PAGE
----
|By PR Newswire||
|September 28, 2012 02:35 PM EDT||
GREENVILLE, S.C., Sept. 28, 2012 /PRNewswire-USNewswire/ -- U.S. Secretary of Labor Hilda L. Solis spoke at Greenville Technical College today, announcing that the college will receive $14.1 million in grant funds to lead a consortium of colleges across the state in developing programs focused on advanced manufacturing. Consortium members are Spartanburg Community College, Technical College of the Lowcountry, Tri-County Technical College, Trident Technical College, York Technical College, and Clemson University's Center for Workforce Development.
Through four strategies, this SC ACCELERATE Partnership combines evidence-based research and best practices to form a regional vision that creates a delivery model helping adult learners get on a career track by being able to stack and lattice their credentials into a long range portfolio of competencies. Project activities include the implementation of adult postsecondary transition centers to help adult learners get on a career track aided by specialized support services; comprehensive academic and skill assessments; new instructional delivery systems to accelerate time to credential attainment through modular curricula offering fractional credit, and blended learning; self-paced technology-enhanced supplemental resources; assistance for entrepreneurs potentially including online coursework; and improved consistency across the partner colleges in the transfer and articulation of academic credits.
"These federal grants are part our ongoing commitment to strengthening American businesses by strengthening the American workforce," said U.S. Secretary of Labor Hilda Solis. "These funds are going to expand the great work already going on at Greenville Technical College and across South Carolina to ensure that students of all ages have access to the skills and resources they need to compete for high-wage, high-skill careers."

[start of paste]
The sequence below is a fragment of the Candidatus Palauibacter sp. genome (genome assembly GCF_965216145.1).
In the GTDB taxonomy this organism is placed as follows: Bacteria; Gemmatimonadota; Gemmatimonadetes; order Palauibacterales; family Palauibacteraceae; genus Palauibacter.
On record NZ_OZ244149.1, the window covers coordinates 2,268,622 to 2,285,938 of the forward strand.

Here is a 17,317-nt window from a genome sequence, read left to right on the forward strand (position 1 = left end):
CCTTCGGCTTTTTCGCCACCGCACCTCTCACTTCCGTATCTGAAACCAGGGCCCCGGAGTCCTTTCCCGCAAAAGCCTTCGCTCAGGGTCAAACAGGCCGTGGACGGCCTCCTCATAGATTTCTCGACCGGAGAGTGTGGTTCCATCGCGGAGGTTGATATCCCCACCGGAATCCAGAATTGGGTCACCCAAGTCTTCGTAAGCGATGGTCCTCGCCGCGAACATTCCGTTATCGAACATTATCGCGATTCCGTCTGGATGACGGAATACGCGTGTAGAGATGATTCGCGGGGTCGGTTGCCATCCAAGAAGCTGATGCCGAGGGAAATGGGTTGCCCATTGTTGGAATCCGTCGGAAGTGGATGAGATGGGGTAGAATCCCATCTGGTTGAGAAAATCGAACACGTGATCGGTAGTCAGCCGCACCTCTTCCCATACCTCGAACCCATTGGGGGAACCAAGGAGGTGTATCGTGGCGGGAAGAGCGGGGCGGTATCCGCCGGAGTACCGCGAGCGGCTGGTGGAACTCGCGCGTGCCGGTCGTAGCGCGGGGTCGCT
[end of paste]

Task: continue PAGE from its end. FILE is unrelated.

"We are grateful to the U.S. Department of Labor for awarding us this funding and to the many partners from business, industry, education and government who worked with us to develop this important project," said Dr. Keith Miller, Greenville Tech's president. "Employers in our area need people with skills in advanced manufacturing to move their companies and our economy forward. This funding ensures that we can enhance and expand what we do to broaden the pipeline of qualified people."
Dr. Anand Gramopadhye, Associate Vice President for Workforce Development at Clemson University, is leading the development of the entrepreneurship programming, another component of the SC ACCELERATE project. "Entrepreneurship is critical to South Carolina's economic future. It's a global strategy with local impact, supporting the creation of new companies and new jobs in South Carolina. We will be growing the innovation capacity of the state," he said.
The South Carolina consortium is one of many grant recipients. In total, $500 million in grants will go to community colleges and universities across the country for the development of innovative training programs. The grants are part of the Trade Adjustment Assistance Community College and Career Training initiative (TAACCCT), which promotes skills development and employment opportunities in fields such as advanced manufacturing, transportation and health care, as well as science, technology, engineering and math careers through partnerships between training providers and local employers. The U.S. Department of Labor is implementing and administering the program in coordination with the U.S. Department of Education.
For more information about the grant program including a list of grantees and project descriptions by state, visit http://www.doleta.gov/taaccct.
About Greenville Technical College
Greenville Technical College is a four-campus system where nearly 30,000 students are annually preparing for the strongest careers of today and tomorrow. Established in 1962, the college's mission is to drive personal and economic growth through learning. With 127 curriculum program choices along with short-term training for career and personal development, Greenville Technical College gives employers a ready supply of skilled workers and provides students with an education that will help them succeed. For more information about Greenville Technical College, its programs, professors and partnerships, visit www.gvltec.edu.
SOURCE Greenville Technical College